Electricity Like a Mirror up to Nature: Using all this Technology as a Stage, Yavni Bar-Yam

Yavni Bar-Yam

Even before the pandemic, text messages, videocalling and the like have increasingly dominated our communication. All the more so now. What new forms of artistic storytelling can we create within these online media, expressing this altered life? We will experiment collaboratively, drawing on our Tradition for inspiration and for texts to adapt, and creating/“staging” new works in these new genres of Zoom, chat, and other such technologies.

Live theater is a storytelling medium built on in-person interactions, and suited to portraying them. In a time that so many interactions are not in-person, what “undead theater” can we produce? The genre of pulp fiction arose out of the new technology of cheap paper and printing. What new genres can we invent with the new technologies in our hands?

Yavni is a puppeteer, which means he doesn’t have to choose between being a performing, visual, and literary artist. He has performed traditional Italian masked comedy in Bangkok, Czech revolutionary theater in New York, and street clowning in Israel. He has devised rod puppetry accompaniments to contemporary classical song cycles, built large-scale parade puppets for Ashkenaz Festival Parade 2018 and created video found-object-puppetry-of-the-absurd as part of Hermit Appendage. He was the 2016 Timbrel Artist in Residence at NHC Summer Institute, where he was fortunate to work with the best company of wilderness shadow puppeteers.

Nurturing our Core Divinity, Martha Louise Hare *FULL*

Martha Louise Hare

“Where is G‑d? Wherever G-d is allowed in.” (Kotzker Rebbe).  Access to our divine nature and its reflection in the other allows us to be more effective during times of upheaval. In contemporary society, many people are cut off from exploring this possibility because of generations of “baggage” surrounding notions of God or godliness. The course is open to seekers of all kinds – those who are mainly comfortable in a Jewish idiom, those who are profoundly skeptical of divinity, and those whose explorations have included ventures outside of Judaism to name a few. The course seeks to assist the learner in developing a Jewish idiom for this very personal experience. Safety of expression will be paramount. Each session will begin and end with breathwork and meditation, with time for gentle movement. Core texts on encountering the divine will evoke discussion. Learners will be encouraged to engage with each thinker on an experiential level. Journaling (prose, poetry, art) will deepen experience. It is possible that learners will have an “aha” moment, but far more important is increasing confidence in continuing the search for divinity in ourselves and in others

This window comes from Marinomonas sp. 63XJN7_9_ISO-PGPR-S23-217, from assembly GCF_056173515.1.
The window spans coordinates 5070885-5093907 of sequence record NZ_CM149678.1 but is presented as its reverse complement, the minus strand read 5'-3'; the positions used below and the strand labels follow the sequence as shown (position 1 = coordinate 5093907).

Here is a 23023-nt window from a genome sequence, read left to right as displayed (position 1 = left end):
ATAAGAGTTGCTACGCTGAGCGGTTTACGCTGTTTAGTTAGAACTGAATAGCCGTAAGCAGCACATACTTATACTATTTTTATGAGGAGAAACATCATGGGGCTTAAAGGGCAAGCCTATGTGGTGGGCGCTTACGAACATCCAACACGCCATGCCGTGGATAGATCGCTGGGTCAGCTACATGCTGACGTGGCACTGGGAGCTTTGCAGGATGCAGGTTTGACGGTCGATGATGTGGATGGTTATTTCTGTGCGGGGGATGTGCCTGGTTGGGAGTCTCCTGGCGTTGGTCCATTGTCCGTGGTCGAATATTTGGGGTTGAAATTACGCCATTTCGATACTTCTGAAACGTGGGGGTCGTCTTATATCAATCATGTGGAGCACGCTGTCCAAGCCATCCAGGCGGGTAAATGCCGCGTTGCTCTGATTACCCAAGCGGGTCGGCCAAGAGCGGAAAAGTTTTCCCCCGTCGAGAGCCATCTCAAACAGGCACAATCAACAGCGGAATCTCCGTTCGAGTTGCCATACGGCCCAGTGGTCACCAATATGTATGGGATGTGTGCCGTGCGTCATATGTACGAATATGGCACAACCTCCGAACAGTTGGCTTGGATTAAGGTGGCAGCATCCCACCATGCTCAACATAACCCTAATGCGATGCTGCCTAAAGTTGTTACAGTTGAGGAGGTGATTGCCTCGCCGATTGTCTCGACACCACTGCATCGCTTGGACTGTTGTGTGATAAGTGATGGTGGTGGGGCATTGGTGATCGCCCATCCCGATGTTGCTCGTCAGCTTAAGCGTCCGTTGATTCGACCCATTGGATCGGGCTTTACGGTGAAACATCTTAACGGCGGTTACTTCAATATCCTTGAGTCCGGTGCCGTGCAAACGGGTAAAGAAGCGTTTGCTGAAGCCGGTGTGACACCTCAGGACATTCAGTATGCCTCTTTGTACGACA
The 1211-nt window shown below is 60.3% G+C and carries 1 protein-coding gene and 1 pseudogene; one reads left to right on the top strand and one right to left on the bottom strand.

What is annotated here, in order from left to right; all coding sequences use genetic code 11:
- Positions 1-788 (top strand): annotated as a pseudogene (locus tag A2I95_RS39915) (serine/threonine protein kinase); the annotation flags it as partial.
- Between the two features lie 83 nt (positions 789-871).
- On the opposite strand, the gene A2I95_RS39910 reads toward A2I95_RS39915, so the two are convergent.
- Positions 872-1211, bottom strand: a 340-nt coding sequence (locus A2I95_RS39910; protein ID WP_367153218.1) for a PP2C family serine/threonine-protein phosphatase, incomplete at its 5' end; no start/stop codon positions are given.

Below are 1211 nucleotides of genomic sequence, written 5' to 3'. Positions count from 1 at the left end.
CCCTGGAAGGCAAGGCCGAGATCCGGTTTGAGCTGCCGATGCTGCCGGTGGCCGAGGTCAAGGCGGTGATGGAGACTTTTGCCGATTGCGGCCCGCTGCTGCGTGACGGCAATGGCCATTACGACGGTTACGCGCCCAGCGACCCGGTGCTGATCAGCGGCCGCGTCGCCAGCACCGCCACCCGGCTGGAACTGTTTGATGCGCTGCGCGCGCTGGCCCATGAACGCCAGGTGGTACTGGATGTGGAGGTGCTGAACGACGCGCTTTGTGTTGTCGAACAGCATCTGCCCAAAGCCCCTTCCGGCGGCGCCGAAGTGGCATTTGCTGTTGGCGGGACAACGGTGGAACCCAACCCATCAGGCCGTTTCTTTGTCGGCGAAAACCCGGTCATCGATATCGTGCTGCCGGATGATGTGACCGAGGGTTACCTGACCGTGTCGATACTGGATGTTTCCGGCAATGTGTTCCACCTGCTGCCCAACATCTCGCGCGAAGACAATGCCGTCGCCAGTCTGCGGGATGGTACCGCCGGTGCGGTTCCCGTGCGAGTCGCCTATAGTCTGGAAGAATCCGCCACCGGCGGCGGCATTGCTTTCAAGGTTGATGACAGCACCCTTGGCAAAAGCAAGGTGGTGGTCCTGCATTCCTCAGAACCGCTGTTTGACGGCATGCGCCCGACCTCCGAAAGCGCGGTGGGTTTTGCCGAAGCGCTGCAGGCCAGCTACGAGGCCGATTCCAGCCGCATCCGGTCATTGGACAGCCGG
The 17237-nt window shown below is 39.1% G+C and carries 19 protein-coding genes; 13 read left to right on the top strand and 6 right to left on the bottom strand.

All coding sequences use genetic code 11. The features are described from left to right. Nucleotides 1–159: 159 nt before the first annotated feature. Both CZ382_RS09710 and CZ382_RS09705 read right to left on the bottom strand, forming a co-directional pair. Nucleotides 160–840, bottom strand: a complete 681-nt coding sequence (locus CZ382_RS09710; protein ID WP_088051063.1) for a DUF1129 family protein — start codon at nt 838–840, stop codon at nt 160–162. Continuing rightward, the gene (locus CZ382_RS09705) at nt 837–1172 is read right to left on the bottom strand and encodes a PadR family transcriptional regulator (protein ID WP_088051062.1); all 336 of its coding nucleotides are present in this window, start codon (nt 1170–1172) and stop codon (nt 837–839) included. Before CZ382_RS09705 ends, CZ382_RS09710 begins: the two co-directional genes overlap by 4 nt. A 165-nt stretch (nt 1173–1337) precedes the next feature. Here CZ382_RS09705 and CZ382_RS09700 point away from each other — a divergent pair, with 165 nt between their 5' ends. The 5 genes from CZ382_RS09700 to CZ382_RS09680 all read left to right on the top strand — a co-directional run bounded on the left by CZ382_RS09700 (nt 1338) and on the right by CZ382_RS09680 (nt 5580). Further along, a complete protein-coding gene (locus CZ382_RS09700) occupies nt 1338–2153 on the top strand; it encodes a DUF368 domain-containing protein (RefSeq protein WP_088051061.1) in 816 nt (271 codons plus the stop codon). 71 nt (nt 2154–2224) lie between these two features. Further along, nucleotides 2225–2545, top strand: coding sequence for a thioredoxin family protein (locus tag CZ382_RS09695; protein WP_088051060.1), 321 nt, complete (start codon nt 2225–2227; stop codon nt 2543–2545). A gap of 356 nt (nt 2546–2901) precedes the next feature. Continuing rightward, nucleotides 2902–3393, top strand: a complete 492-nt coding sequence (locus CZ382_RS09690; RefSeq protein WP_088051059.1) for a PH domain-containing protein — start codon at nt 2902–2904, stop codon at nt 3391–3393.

• Meditation and Movement
  • Religious Life and Spirituality
  • Text Study for Everyone

Martha has a great love of both yoga and Yiddishkeit.  Formally trained in anthropology and in nursing, she has spent the year after retirement focused on building her skills as a yoga instructor and in her studies of Jewish Spirituality with a concentration on Spiritual Direction as a modality for addressing spiritual and historical trauma. Also, as an activist Martha has found that grounding in a deeply felt sense of divinity is crucial for coping with the challenges of our time.  Here, she seeks to further co-create with learners a Jewish approach to the experience of Divinity.